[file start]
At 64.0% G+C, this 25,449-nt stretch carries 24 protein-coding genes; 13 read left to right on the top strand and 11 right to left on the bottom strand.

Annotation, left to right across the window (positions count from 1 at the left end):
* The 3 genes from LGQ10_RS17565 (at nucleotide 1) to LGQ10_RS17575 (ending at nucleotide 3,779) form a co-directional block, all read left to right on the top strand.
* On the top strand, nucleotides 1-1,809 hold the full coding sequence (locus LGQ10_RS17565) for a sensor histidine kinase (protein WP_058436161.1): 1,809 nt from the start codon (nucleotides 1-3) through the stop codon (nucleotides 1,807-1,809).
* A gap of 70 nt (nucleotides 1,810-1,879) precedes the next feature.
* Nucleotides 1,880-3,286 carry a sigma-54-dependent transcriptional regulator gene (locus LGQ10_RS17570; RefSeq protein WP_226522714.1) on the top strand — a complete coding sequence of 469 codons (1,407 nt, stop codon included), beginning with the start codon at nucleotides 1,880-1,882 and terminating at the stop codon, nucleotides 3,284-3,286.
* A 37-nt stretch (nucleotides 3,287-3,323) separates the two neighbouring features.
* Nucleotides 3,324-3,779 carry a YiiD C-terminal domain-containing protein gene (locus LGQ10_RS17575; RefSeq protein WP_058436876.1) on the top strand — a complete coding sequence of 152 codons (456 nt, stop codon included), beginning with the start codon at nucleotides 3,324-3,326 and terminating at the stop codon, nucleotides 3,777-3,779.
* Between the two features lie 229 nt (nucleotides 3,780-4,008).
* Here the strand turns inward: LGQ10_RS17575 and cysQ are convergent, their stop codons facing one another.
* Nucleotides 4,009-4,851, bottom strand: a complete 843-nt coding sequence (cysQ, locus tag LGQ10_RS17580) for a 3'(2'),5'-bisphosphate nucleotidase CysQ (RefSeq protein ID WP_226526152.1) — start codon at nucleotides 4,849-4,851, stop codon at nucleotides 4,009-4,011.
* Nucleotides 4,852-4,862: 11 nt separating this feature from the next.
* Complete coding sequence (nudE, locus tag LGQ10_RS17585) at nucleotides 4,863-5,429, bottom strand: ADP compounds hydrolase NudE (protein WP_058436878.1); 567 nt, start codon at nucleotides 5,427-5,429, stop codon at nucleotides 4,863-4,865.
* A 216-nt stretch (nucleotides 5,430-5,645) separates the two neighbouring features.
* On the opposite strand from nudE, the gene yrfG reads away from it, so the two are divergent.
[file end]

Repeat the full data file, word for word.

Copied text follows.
At 64.0% G+C, this 25,449-nt stretch carries 24 protein-coding genes; 13 read left to right on the top strand and 11 right to left on the bottom strand.

Annotation, left to right across the window (positions count from 1 at the left end):
* The 3 genes from LGQ10_RS17565 (at nucleotide 1) to LGQ10_RS17575 (ending at nucleotide 3,779) form a co-directional block, all read left to right on the top strand.
* On the top strand, nucleotides 1-1,809 hold the full coding sequence (locus LGQ10_RS17565) for a sensor histidine kinase (protein WP_058436161.1): 1,809 nt from the start codon (nucleotides 1-3) through the stop codon (nucleotides 1,807-1,809).
* A gap of 70 nt (nucleotides 1,810-1,879) precedes the next feature.
* Nucleotides 1,880-3,286 carry a sigma-54-dependent transcriptional regulator gene (locus LGQ10_RS17570; RefSeq protein WP_226522714.1) on the top strand — a complete coding sequence of 469 codons (1,407 nt, stop codon included), beginning with the start codon at nucleotides 1,880-1,882 and terminating at the stop codon, nucleotides 3,284-3,286.
* A 37-nt stretch (nucleotides 3,287-3,323) separates the two neighbouring features.
* Nucleotides 3,324-3,779 carry a YiiD C-terminal domain-containing protein gene (locus LGQ10_RS17575; RefSeq protein WP_058436876.1) on the top strand — a complete coding sequence of 152 codons (456 nt, stop codon included), beginning with the start codon at nucleotides 3,324-3,326 and terminating at the stop codon, nucleotides 3,777-3,779.
* Between the two features lie 229 nt (nucleotides 3,780-4,008).
* Here the strand turns inward: LGQ10_RS17575 and cysQ are convergent, their stop codons facing one another.
* Nucleotides 4,009-4,851, bottom strand: a complete 843-nt coding sequence (cysQ, locus tag LGQ10_RS17580) for a 3'(2'),5'-bisphosphate nucleotidase CysQ (RefSeq protein ID WP_226526152.1) — start codon at nucleotides 4,849-4,851, stop codon at nucleotides 4,009-4,011.
* Nucleotides 4,852-4,862: 11 nt separating this feature from the next.
* Complete coding sequence (nudE, locus tag LGQ10_RS17585) at nucleotides 4,863-5,429, bottom strand: ADP compounds hydrolase NudE (protein WP_058436878.1); 567 nt, start codon at nucleotides 5,427-5,429, stop codon at nucleotides 4,863-4,865.
* A 216-nt stretch (nucleotides 5,430-5,645) separates the two neighbouring features.
* On the opposite strand from nudE, the gene yrfG reads away from it, so the two are divergent.